|The new proposed treatment - still to be tested in a larger study before suggesting it as treatment for PFAPA - targets an inappropriate immune system attack.
"Until now, the basis of PFAPA has been a mystery," said senior author and NHGRI Scientific Director Daniel Kastner, M.D., Ph.D. "Advances in genomic analysis have allowed us to define a major role for the innate immune system, the body's first line of defense against infection. Targeting a specific product of white blood cells at the first sign of fever appears to abort the attacks."
Children with PFAPA syndrome experience attacks of fever, each lasting three to six days, usually three to eight weeks apart. Their predictability is so regular that parents have been known to make pediatric appointments a week ahead of when they expect their child to experience a fever episode. Affected children experience their first attack before the age of 5, with fevers usually slowing down and stopping in adolescence or young adulthood.
The only remedy for PFAPA is currently corticosteroids, or removal of an affected child's tonsils, which has a good rate of success in eliminating PFAPA syndrome, but is invasive surgery.
So, researchers looked for biological markers that would indicate the onset of a flare-up of fever in children with repeating illness.
During PFAPA flare-ups, the scientists detected decreased numbers of activated T cells, white blood cells that play a role in the cell's innate immune response. They also detected over-expression of genes usually activated in innate immune responses, including interleukin-1, a molecule that is important in triggering fever and inflammation.
From this information, they hypothesized that anakinra, a drug that prevents interleukin-1 from binding to its receptor, migh be therapuetic. After administering anakinra by injection to five children on the second day of their PFAPA fevers, all five showed a reduction in fever and inflammatory symptoms within hours.
The new treatment resulted from using a systems biology approach, which compares gene and protein expression between healthy and sick populations, to determine the underlying immune response. By analyzing patient blood samples, they detected which gene and protein networks were involved in the cell signaling and metabolic pathways of the disease.
The research group studied 21 patients with PFAPA syndrome along with an equal number of healthy children and 12 children with a distinctly different set of hereditary fever syndromes. They analyzed gene expression during episodes of fever compared to when the children were well. The analysis revealed gene expression profiles that uniquely identified PFAPA immune response.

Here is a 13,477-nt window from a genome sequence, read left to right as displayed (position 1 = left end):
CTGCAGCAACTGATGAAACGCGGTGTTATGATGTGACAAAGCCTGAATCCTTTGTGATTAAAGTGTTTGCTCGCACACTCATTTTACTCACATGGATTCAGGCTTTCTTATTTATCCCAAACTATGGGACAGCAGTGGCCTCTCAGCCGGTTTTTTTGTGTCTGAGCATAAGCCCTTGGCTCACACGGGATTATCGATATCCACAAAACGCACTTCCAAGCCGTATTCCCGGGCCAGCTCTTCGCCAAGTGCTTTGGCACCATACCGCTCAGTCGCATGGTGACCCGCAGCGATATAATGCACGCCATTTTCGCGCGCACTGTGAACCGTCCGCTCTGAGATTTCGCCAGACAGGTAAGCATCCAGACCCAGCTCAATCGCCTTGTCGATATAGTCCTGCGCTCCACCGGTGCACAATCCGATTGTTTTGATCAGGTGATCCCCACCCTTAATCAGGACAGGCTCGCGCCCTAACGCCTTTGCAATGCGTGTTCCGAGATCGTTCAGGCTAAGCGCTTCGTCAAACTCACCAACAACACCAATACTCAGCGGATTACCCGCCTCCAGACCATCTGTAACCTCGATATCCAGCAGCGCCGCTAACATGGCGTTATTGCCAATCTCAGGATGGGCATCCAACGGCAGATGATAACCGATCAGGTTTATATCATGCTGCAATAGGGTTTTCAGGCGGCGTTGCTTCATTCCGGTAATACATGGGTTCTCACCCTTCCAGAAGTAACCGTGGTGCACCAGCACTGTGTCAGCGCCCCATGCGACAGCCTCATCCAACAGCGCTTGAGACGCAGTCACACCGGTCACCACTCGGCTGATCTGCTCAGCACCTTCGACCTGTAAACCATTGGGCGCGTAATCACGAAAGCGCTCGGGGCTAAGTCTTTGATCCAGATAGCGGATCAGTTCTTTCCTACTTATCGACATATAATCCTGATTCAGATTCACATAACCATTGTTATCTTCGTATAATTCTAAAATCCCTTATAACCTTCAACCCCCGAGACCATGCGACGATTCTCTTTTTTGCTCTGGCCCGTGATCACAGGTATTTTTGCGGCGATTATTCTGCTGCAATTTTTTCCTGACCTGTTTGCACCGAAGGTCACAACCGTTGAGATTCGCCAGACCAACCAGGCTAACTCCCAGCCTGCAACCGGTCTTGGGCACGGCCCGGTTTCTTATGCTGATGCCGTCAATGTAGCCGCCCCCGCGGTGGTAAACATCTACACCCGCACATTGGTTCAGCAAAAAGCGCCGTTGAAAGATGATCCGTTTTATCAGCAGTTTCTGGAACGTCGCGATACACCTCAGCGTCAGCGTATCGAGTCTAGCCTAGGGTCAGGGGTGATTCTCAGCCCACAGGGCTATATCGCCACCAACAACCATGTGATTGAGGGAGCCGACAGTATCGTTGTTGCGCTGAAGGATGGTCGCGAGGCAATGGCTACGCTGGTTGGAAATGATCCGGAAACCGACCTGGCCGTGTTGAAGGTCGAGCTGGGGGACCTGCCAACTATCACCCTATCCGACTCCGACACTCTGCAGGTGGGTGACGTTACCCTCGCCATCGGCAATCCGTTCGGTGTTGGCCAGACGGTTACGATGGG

When PFAPA patients are asymptomatic, their gene expression is similar to healthy children.
During PFAPA flare ups, the researchers detected activation of both forms of immune responsethe innate, first-line-of-defense immunity, and adaptive immunity, which is the body's ability to detect and remember an infection in order to fight it later. This dual response supports the idea that the fevers of PFAPA are an immunologic response to some external stimulus, possibly microbial infection.
"The anakinra treatment has the potential to restore these children to a mostly symptom-free childhood," said Dr. Kastner. "The comprehensive analysis of gene expression during PFAPA attacks would not have been possible without the tools created by the Human Genome Project, and the possibility of an effective treatment is yet another of the genome project's many dividends."
The team of researchers from the National Human Genome Research Institute (NHGRI) and the National Institute of Arthritis and Musculoskeletal and Skin Diseases (NIAMS) reported their findings in the April 8, 2011, early online edition of the Proceedings of the National Academy of Sciences.
NHGRI is one of the 27 institutes and centers at the NIH, an agency of the Department of Health and Human Services. The NHGRI Division of Intramural Research develops and implements technology to understand, diagnose and treat genomic and genetic diseases. Additional information about NHGRI can be found at its website, www.genome.gov.